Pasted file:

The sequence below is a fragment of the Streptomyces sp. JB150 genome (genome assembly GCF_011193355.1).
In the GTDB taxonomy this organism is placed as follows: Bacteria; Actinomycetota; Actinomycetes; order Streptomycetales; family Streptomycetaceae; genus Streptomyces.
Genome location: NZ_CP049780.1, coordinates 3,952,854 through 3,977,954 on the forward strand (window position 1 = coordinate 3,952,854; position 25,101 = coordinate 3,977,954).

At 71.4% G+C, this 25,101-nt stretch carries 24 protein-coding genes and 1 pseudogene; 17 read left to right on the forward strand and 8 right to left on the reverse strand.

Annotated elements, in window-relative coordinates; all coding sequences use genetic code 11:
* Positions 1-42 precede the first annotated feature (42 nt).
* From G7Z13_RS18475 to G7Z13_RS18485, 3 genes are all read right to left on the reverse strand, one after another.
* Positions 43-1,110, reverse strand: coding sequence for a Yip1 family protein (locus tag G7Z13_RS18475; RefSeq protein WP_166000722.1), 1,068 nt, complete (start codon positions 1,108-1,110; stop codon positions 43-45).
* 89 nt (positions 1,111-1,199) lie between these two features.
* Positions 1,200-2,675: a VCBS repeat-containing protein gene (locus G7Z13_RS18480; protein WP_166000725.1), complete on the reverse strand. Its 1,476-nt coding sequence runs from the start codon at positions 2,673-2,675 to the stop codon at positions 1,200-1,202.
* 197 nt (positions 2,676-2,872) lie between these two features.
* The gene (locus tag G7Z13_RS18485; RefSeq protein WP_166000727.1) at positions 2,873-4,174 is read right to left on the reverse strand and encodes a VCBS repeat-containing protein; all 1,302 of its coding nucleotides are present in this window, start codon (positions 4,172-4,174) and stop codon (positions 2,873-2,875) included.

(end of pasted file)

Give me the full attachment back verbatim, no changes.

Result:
The sequence below is a fragment of the Streptomyces sp. JB150 genome (genome assembly GCF_011193355.1).
In the GTDB taxonomy this organism is placed as follows: Bacteria; Actinomycetota; Actinomycetes; order Streptomycetales; family Streptomycetaceae; genus Streptomyces.
Genome location: NZ_CP049780.1, coordinates 3,952,854 through 3,977,954 on the forward strand (window position 1 = coordinate 3,952,854; position 25,101 = coordinate 3,977,954).

At 71.4% G+C, this 25,101-nt stretch carries 24 protein-coding genes and 1 pseudogene; 17 read left to right on the forward strand and 8 right to left on the reverse strand.

Annotated elements, in window-relative coordinates; all coding sequences use genetic code 11:
* Positions 1-42 precede the first annotated feature (42 nt).
* From G7Z13_RS18475 to G7Z13_RS18485, 3 genes are all read right to left on the reverse strand, one after another.
* Positions 43-1,110, reverse strand: coding sequence for a Yip1 family protein (locus tag G7Z13_RS18475; RefSeq protein WP_166000722.1), 1,068 nt, complete (start codon positions 1,108-1,110; stop codon positions 43-45).
* 89 nt (positions 1,111-1,199) lie between these two features.
* Positions 1,200-2,675: a VCBS repeat-containing protein gene (locus G7Z13_RS18480; protein WP_166000725.1), complete on the reverse strand. Its 1,476-nt coding sequence runs from the start codon at positions 2,673-2,675 to the stop codon at positions 1,200-1,202.
* 197 nt (positions 2,676-2,872) lie between these two features.
* The gene (locus tag G7Z13_RS18485; RefSeq protein WP_166000727.1) at positions 2,873-4,174 is read right to left on the reverse strand and encodes a VCBS repeat-containing protein; all 1,302 of its coding nucleotides are present in this window, start codon (positions 4,172-4,174) and stop codon (positions 2,873-2,875) included.